Take the 2-minute tour ×
Stack Overflow is a question and answer site for professional and enthusiast programmers. It's 100% free, no registration required.

I have been the sole developer for a complex application that has grown to the point where I need to begin to build a team of developers. Our system is a ~250,000 LOC PHP app with MySQL as the backend DB.

I have a staging server which perfectly replicates the production web servers and compute nodes. In the past, I have been committing/pushing to staging, run tests, and then push to production when I have debugged everything. This has been very useful and there haven't been any issues because I have been extremely careful about testing MySQL alters, inserts, deletes, etc as the staging server hits production DB servers.

Being the sole developer, I haven't gone down the path of replicating the MySQL servers into a staging or dev clone. This is because our app deals with several thousand tables sharded across 4 production DB servers using a consistent hashing algorithm for table lookup. I haven't figured out how I can clone and keep in sync these DB servers (each one is 8 cores with 64GB of RAM). Our total DB size is ~300GB. Keeping this much data in sync seems to be nearly impossible with a small dev enviornment. Not to mention that if I did keep them in sync the dev/staging environment would be so slow that it might be close to unusable.

I've thought about building tons of test data and just keep the schemas in sync, but I would like for devs to see production data to code and debug against. Given the nature of our application, it is important that a developer sees the same data that populates the production DB servers.

My question is what should I do for a dev environment in this scenario? I want to give devs the freedom to play around with schema as they code complicated parts of the system, but I don't want them playing with live schemas/data. I should also note, that I keep hourly and daily backups of all the DB servers both onsite and offsite. I can rollback MySQL tables, but it will be painful and might require some downtime. I'm thinking the best option is to avoid this need in the first place.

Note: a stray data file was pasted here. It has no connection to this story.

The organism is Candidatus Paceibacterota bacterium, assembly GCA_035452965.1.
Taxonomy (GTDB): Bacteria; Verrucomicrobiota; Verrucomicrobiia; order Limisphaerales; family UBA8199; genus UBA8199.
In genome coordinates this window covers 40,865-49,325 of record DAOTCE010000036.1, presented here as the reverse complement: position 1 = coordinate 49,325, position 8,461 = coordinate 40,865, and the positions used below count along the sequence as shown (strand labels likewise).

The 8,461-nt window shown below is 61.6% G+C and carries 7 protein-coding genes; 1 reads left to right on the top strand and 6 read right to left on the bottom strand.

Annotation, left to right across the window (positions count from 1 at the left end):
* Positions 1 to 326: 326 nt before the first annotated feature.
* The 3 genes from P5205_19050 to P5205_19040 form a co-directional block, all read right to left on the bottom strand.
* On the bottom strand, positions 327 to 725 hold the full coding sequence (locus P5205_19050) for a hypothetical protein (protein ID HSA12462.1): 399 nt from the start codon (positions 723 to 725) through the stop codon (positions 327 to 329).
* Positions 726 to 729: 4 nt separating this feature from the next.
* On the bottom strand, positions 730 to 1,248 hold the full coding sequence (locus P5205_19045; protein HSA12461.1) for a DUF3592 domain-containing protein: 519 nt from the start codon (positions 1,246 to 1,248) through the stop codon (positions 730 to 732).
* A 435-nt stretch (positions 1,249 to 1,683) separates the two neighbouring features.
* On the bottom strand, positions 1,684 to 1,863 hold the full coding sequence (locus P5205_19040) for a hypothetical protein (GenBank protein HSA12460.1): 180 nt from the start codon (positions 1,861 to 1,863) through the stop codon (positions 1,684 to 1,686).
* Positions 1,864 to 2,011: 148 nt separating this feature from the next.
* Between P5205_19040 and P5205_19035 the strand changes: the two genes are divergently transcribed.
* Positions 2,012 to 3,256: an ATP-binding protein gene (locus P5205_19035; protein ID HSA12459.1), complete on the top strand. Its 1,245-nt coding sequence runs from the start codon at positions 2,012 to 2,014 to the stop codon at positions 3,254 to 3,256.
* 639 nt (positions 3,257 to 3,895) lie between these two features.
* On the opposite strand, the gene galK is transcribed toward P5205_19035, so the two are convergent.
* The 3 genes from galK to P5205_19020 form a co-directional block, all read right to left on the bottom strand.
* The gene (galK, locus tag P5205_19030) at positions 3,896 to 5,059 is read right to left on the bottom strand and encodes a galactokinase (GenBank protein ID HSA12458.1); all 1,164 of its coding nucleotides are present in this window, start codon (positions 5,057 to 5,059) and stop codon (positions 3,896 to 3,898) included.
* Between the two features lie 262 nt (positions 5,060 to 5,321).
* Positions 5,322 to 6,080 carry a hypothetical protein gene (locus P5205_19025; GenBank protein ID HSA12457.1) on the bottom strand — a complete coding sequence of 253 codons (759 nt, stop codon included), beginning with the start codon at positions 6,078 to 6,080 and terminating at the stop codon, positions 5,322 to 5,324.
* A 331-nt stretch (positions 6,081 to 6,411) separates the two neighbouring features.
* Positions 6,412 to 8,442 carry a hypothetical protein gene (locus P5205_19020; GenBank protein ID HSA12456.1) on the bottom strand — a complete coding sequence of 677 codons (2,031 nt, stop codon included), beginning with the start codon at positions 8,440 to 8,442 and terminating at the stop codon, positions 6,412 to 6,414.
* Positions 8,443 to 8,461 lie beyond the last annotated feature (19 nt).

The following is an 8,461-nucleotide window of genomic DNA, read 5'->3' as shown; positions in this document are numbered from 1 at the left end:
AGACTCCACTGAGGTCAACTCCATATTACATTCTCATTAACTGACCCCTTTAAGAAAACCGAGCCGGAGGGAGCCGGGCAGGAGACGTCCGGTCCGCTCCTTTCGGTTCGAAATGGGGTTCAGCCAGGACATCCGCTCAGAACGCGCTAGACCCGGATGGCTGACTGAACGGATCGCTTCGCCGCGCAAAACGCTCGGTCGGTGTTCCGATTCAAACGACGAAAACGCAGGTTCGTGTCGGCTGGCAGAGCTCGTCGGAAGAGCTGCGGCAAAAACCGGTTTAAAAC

What has anyone else done successfully? I doubt that places like Facebook and Google replicate their entire DB setup to developer machines so there has to be some sort of setup/process that I am just not aware of.

Thanks for taking the time to read this lengthy post and I look forward to any advice you may have.

share|improve this question

closed as off topic by Dan J, Marc B, ChrisF, Stewbob, Matt May 4 '12 at 13:26

Questions on Stack Overflow are expected to relate to programming within the scope defined by the community. Consider editing the question or leaving comments for improvement if you believe the question can be reworded to fit within the scope. Read more about reopening questions here.If this question can be reworded to fit the rules in the help center, please edit the question.

add comment

1 Answer

A simple, effective, but unenforceable tactic is to use a MySQL transaction. We have a small team and a small development server, and this has worked well for us. If you have a database wrapper class (or something of the like), you can have it begin the transaction when it is created, and have it rollback when it destructs. Obviously, someone could call commit in there, or manually open up a connection, but it does help. Small development teams can probably use this tactic and nothing more, as it is easy to communicate the pattern to new team members.

share|improve this answer
Thanks for the reply Levi. I'm trying to find a solution that's a bit more robust. Something that can handle table renames, new databases/tables, partitioning changes, etc. The transactions are a good tactic for inserts and updates though. –  Michael Taggart Oct 19 '11 at 20:25
add comment

Not the answer you're looking for? Browse other questions tagged or ask your own question.